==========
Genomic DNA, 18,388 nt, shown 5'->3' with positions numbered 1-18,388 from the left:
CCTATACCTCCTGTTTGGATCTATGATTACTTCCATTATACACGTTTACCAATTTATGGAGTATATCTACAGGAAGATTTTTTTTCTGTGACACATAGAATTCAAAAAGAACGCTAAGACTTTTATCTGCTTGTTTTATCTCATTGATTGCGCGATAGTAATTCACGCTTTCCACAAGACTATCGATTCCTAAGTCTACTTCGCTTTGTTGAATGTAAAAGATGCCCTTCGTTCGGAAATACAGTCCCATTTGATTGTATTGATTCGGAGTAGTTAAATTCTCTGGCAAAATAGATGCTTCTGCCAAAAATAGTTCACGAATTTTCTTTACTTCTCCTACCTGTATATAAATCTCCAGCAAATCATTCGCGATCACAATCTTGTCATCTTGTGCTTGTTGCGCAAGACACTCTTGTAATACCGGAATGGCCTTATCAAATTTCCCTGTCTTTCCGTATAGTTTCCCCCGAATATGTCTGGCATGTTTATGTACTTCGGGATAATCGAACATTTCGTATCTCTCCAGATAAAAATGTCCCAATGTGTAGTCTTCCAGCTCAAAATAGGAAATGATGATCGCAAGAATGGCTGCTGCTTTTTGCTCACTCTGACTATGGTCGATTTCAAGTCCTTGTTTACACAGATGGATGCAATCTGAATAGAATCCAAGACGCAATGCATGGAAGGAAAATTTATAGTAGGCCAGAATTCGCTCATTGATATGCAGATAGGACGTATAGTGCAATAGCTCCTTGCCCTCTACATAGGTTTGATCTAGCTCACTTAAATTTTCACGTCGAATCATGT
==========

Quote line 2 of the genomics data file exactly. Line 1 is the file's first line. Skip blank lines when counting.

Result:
CCTATACCTCCTGTTTGGATCTATGATTACTTCCATTATACACGTTTACCAATTTATGGAGTATATCTACAGGAAGATTTTTTTTCTGTGACACATAGAATTCAAAAAGAACGCTAAGACTTTTATCTGCTTGTTTTATCTCATTGATTGCGCGATAGTAATTCACGCTTTCCACAAGACTATCGATTCCTAAGTCTACTTCGCTTTGTTGAATGTAAAAGATGCCCTTCGTTCGGAAATACAGTCCCATTTGATTGTATTGATTCGGAGTAGTTAAATTCTCTGGCAAAATAGATGCTTCTGCCAAAAATAGTTCACGAATTTTCTTTACTTCTCCTACCTGTATATAAATCTCCAGCAAATCATTCGCGATCACAATCTTGTCATCTTGTGCTTGTTGCGCAAGACACTCTTGTAATACCGGAATGGCCTTATCAAATTTCCCTGTCTTTCCGTATAGTTTCCCCCGAATATGTCTGGCATGTTTATGTACTTCGGGATAATCGAACATTTCGTATCTCTCCAGATAAAAATGTCCCAATGTGTAGTCTTCCAGCTCAAAATAGGAAATGATGATCGCAAGAATGGCTGCTGCTTTTTGCTCACTCTGACTATGGTCGATTTCAAGTCCTTGTTTACACAGATGGATGCAATCTGAATAGAATCCAAGACGCAATGCATGGAAGGAAAATTTATAGTAGGCCAGAATTCGCTCATTGATATGCAGATAGGACGTATAGTGCAATAGCTCCTTGCCCTCTACATAGGTTTGATCTAGCTCACTTAAATTTTCACGTCGAATCATGT